The Metropolitan Division is not an easy place to make a living in the NHL. Between the New York Rangers, coming off a trip the Stanley Cup Final last season, the Pittsburgh Penguins, perennial contenders with two of the best forwards on the planet, and an up-and-coming New York Islanders team, the top of the division is a difficult place to be successful.
The Washington Capitals have navigated those waters and return to the Stanley Cup Playoffs after coming up short a season ago.
Washington made the playoffs for six consecutive seasons beginning in 2007. They had 90 points in 2013-14, but fell three points short of the Detroit Red Wings for the second wild card into the playoffs from the Eastern Conference.
But with its stars in top form, a new coach and a group of young players who continue to mature, Washington was able to put last season's disappointment behind and qualify for the playoffs.
Here are five reasons why the Capitals clinched:
1. The 'Great 8'
The Capitals have the best goal scorer and one of the most dynamic players in the League in forward Alex Ovechkin, and the wing is putting together an MVP-caliber season. Not only does he lead the League in goals by a wide margin (his 52 are 10 more than the No. 2 scorers Rick Nash and Steven Stamkos) but Ovechkin helps the League's best power play and has accounted for 24 of the Capitals' 59 power-play goals.
Coach Barry Trotz praises Ovechkin for his physicality, and the Capitals captain is certainly a tone-setter. But for all the criticism Ovechkin takes for not being a good defensive player, or taking shifts off, consider this: He has a shot-attempts percentage (SAT%) close to 54 this season, an indication of how dominant he is when he's on the ice. He also has a goals-for percentage slightly under 52, according to war-on-ice.com, meaning the Capitals score more than they're scored against when Ovechkin is on the ice at even strength.
2. Holt-ing down the fort
Goalie Braden Holtby started significantly more games than any other Capitals goaltender last season, but it was hard to argue his 45 starts gave him a stronghold atop their depth chart.
This season, with the help of new goaltending coach Mitch Korn, Holtby's game has flourished, and he's been one of the best at his position. For a team that doesn't struggle on offense (Washington has been in or just outside of the top-five in goals-for per game most of the season), Holtby has anchored the Capitals in their own end, starting more games, playing more minutes, facing more shots and making more saves than any other goalie in the League.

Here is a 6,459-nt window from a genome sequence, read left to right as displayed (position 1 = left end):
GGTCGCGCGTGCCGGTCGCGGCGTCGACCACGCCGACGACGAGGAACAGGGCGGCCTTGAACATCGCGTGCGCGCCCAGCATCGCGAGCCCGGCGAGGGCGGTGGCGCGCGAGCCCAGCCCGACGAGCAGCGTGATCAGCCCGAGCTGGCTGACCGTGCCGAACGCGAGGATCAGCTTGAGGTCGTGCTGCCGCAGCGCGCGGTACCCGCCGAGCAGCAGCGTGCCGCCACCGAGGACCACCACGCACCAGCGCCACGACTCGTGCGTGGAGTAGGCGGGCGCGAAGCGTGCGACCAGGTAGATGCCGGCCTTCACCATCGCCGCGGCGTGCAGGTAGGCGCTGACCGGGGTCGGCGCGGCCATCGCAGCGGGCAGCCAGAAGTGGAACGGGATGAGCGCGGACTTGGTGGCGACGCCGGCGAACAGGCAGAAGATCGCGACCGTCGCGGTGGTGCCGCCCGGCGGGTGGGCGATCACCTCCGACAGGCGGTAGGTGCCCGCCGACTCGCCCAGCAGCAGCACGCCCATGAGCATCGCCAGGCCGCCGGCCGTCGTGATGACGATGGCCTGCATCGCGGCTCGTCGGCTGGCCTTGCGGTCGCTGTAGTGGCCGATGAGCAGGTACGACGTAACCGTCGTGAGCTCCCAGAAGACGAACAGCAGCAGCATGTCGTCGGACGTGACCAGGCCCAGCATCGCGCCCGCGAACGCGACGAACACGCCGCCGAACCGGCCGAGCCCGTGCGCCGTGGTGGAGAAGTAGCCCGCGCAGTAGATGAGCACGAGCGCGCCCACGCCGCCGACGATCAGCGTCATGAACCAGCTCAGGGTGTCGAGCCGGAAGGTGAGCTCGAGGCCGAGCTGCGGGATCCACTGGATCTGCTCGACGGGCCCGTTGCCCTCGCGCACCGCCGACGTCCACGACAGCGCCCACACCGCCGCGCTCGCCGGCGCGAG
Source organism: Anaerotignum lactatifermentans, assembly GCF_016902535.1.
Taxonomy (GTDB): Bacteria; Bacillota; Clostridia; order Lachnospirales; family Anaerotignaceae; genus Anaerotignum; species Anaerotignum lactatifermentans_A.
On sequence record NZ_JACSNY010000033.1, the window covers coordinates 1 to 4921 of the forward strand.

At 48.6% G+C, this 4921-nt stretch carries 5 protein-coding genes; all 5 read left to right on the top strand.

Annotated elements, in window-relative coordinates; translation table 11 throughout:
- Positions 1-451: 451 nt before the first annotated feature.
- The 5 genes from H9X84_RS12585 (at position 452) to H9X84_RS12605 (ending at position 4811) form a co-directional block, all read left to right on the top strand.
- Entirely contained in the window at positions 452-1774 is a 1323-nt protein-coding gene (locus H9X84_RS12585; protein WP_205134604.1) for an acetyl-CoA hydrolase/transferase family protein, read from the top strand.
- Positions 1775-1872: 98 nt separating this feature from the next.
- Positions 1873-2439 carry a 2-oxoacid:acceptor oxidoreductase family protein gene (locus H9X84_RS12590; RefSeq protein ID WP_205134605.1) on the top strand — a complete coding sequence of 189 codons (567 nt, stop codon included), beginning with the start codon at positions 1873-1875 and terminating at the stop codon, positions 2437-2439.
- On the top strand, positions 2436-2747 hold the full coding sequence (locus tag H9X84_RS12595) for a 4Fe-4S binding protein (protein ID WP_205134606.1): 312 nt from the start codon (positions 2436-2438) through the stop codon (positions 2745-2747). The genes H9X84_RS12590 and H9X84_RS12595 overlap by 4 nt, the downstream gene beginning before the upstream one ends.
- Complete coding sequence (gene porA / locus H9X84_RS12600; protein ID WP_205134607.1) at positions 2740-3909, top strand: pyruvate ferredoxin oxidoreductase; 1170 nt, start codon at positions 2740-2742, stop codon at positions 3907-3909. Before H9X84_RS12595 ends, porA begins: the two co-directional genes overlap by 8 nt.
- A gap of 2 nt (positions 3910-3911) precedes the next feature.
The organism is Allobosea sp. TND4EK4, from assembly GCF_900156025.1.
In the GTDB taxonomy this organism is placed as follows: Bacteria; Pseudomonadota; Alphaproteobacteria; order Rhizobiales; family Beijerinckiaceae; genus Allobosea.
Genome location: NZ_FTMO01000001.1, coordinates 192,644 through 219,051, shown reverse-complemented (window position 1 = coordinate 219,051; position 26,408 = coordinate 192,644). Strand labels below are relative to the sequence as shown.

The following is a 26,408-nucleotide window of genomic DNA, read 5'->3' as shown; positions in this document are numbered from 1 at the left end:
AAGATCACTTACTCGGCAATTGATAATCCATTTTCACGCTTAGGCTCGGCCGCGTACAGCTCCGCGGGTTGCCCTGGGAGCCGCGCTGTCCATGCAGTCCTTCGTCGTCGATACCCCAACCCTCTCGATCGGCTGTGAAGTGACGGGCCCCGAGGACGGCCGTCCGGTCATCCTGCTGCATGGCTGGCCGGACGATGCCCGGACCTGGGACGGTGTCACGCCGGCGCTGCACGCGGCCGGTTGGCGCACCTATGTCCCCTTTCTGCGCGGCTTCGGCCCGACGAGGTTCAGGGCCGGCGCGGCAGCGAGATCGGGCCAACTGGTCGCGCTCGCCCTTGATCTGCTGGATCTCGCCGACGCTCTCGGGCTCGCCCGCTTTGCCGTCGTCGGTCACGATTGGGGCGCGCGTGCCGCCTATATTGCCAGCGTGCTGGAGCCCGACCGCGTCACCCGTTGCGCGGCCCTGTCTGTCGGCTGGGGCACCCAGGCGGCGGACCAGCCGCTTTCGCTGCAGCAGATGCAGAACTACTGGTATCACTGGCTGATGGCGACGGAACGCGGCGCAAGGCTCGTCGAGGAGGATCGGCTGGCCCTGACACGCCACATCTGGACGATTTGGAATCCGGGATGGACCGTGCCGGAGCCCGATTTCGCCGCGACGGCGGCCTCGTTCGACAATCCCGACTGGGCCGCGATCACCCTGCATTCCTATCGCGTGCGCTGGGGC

The biggest testament to Holtby's turnaround came during a stretch in the schedule beginning in November and ending in mid-January when he started 21 straight and set a franchise record making 27 consecutive appearances. He ranks near the top in most goaltending statistics and has kept his name in the conversation for the Vezina Trophy.
3. Back-street's back, alright
Center Nicklas Backstrom is one of the major catalysts to Ovechkin's success, but Backstrom does more for the Capitals that goes unnoticed. Aside from leading the League with 57 assists, and complementing Ovechkin's game, Backstrom is one of the best defensive centers in the game.
Backstrom and Ovechkin each play more than 20 minutes per game, but. In addition to the more than three minutes Backstrom averages per game on the power play, he averages almost a minute shorthanded. Trotz can use Backstrom in any situation and knows the Capitals won't be at a disadvantage. Backstrom wins nearly 54 percent of his faceoffs, and has a positive shot-attempts differential.
4. Barry be good
The Capitals have long been a team with an offensive identity. In his 15 years with the Nashville Predators, Trotz was known for coaching teams that were defense-first and built from the net out. In his first year coaching the Capitals, Trotz has brought a bit of his own style, though he hasn't tried to completely change the Capitals character.
The raw numbers show Trotz has made Washington into a better defensive team. The Capitals average fewer goals against per game this season than last, and Trotz deserves much of the credit. Trotz also brought his goalie coach Korn from Nashville. The goalie is the last line of defense; Korn, and Trotz indirectly, has helped strengthen that line.
Trotz's biggest accomplishment stems from what he hasn't done. Past coaches have tried to tweak Ovechkin's game, fixated on things like his plus-minus rating or a perceived lack of defensive responsibility. Trotz has allowed Ovechkin to be himself, which really hasn't changed much at all, save for seeing his linemates getting more bounces, helping his plus-minus.
5. Who ya gonna Carl?
In a season where this is no clear-cut favorite for the Norris Trophy, awarded to the League's top defenseman, no player is overlooked as much as John Carlson, who averages more minutes than any other Capitals skater. On a blue line that signed free-agent defensemen Matt Niskanen and Brooks Orpik last summer, Carlson has been the centerpiece, with 23 more points than Niskanen, who's known for his offense. Carlson is third on the Capitals in scoring behind Ovechkin and Backstrom. His 53 points are sixth among defensemen.
Carlson faces stiff competition on a regular basis, and his team still has more scoring chances for than against in those minutes. He's positively driving possession and, like Backstrom, Carlson is deployed in about any situation imaginable: chasing or protecting a lead, shorthanded or on the power play (Carlson is one of four players in the League to average at least 18:00 even-strength minutes per game, 2:55 shorthanded per game, and 1:30 on the power play per game). Those minutes are also coming against the opponent's top forwards.